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Community newspapers continue to outperform industry nationwide PDF Print E-mail
Written by Holyoke Enterprise   
    Community newspapers were impacted by the challenging economy but in a much smaller way than the industry in general, according to fourth quarter 2008 financial data collected by the trade associations Suburban Newspapers of America (SNA) and National Newspaper Association (NNA).
    The SNA/NNA fourth quarter financial reporting group reports total advertising revenue at $428.7 million, a 6.6 percent decline from the same quarter in 2007. As a point of comparison, Glennco Consulting Group estimates an overall industry decline in fourth quarter advertising expenditures of 21 percent and many large companies have reported declines in excess of 20 percent.
    Hundreds of daily and weekly community newspapers, representing more than 13.35 million in circulation with annual revenues of nearly $2 billion, participated in the SNA/NNA financial reporting group for the fourth quarter.
    Reports conducted earlier this year by SNA showed a 2.7 percent decline for the first quarter of 2008 against the same quarter of 2007; a decline of 2.4 percent for the second quarter and a decline of 1.7 percent for the third quarter.
    Again, significantly better results than the overall industry declines reported by the Newspaper Association of America of 12.85 percent, 15.11 percent and 18.11 percent respectively. Based on four quarters of figures from the SNA reporting groups, for full year 2008 the overall decline is estimated at 3.6 percent for community papers versus double digit decreases for the industry in general.
    As these results from the SNA financial reports would indicate, community newspapers are not experiencing the massive ad revenue declines that are being felt by some others in the industry. In addition, they are not reducing staff in significant ways.
    In fact, only half of the reporting companies had staff reductions in 2008, almost entirely through attrition. Indeed, with a focus on growth strategies, 26 percent of the reporting group launched new products in 2008.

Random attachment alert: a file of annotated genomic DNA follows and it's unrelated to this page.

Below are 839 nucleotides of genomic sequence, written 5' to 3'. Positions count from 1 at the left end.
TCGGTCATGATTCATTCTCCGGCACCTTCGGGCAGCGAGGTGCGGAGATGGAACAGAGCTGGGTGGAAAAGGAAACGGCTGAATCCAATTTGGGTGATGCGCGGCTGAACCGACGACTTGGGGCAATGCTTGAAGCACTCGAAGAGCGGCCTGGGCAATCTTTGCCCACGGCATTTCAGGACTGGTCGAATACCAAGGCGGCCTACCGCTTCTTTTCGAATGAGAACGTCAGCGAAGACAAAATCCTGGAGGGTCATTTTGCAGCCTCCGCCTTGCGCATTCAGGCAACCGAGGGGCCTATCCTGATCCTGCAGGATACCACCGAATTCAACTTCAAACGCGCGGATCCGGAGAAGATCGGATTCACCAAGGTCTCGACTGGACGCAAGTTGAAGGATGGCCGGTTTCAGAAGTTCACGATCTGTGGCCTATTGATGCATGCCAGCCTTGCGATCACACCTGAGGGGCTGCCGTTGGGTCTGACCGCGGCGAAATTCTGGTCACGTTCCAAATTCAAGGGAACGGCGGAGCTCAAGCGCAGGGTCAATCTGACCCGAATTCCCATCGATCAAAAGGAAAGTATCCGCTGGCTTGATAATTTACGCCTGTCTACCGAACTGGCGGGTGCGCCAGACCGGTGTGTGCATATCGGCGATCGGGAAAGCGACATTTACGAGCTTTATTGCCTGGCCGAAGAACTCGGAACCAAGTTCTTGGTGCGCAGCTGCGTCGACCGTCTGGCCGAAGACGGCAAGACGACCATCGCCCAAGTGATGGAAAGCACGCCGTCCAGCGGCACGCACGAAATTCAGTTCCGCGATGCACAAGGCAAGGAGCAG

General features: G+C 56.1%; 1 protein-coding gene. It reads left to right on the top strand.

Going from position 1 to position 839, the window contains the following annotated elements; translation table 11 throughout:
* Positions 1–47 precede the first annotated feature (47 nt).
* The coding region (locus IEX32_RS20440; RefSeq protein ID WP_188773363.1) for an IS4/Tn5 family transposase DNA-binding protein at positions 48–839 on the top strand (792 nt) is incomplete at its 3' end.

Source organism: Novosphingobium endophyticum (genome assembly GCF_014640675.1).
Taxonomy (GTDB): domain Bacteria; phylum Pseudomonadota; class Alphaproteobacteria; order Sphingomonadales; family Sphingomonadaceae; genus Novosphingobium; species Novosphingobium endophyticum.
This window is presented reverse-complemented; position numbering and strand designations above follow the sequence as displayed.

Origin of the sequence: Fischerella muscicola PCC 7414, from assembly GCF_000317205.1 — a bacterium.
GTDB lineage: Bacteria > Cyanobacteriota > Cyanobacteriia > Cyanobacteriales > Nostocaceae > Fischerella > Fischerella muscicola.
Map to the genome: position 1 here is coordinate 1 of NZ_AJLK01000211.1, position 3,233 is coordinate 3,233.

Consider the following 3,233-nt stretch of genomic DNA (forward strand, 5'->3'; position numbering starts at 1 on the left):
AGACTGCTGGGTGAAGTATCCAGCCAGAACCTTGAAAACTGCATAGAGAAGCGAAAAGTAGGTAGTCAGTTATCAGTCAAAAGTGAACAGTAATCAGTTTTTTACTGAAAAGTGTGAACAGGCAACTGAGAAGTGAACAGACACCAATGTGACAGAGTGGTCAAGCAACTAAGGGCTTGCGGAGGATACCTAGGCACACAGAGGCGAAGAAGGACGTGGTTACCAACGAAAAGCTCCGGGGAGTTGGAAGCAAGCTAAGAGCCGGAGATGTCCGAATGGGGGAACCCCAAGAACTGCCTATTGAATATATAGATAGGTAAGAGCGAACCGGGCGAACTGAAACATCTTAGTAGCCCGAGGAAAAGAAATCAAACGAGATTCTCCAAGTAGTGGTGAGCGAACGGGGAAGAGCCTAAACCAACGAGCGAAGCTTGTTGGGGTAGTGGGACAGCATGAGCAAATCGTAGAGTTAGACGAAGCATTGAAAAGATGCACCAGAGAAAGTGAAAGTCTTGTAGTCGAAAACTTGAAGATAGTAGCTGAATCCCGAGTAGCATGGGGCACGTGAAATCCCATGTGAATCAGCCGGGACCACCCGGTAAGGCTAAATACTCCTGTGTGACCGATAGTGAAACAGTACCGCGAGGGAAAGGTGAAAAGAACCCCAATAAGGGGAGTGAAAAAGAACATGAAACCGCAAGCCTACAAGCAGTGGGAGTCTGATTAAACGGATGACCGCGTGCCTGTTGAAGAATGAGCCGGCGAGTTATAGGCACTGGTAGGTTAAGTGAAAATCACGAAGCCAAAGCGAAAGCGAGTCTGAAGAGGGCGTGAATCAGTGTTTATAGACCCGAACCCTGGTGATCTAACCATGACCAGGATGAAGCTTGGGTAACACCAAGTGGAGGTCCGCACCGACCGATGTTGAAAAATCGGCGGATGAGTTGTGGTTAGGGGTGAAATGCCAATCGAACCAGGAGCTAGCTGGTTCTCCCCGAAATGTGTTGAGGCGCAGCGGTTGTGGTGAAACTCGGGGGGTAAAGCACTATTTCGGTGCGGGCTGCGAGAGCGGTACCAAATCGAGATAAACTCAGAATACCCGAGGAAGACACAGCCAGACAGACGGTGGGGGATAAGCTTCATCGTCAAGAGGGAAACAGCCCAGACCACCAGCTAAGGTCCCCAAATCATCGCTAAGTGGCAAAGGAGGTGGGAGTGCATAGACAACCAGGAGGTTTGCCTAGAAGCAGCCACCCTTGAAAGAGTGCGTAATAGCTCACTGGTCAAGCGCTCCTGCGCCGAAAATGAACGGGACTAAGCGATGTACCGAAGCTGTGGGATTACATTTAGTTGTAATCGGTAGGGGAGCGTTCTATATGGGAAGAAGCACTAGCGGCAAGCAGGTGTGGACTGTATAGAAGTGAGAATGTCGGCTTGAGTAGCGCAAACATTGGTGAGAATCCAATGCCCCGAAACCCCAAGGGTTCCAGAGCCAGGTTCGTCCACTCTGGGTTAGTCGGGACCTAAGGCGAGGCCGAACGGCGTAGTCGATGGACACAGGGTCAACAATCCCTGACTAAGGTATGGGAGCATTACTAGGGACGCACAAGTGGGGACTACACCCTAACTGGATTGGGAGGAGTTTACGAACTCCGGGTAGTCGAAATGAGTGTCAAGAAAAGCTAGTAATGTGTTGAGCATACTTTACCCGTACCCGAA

“The declines in 2008 are clearly economy-driven,” said SNA President Nancy Lane. “Community papers are affected by the current economic downturn but they are not in a crisis; they are not experiencing massive layoffs and they are investing in the future.”
    Once again, the variance explanations are economy-driven. Community newspapers are experiencing small declines in advertising revenue mainly due to classified categories that have been hard hit by the slumping economy. In many cases, they have made up much of those losses on the retail and preprint side.
    Large retailers, for example, have added many community papers to their advertising buys in the last few years to increase their penetration in key markets.
    Suburban Newspapers of America is a trade association representing over 2,000 daily and weekly newspapers in the United States and Canada.
    Established in 1885, the National Newspaper Association is the voice of America’s community newspapers and the oldest national newspaper association in the country. NNA represents an industry that serves, informs, educates and entertains more than 60 million readers every week from Main Streets across the nation.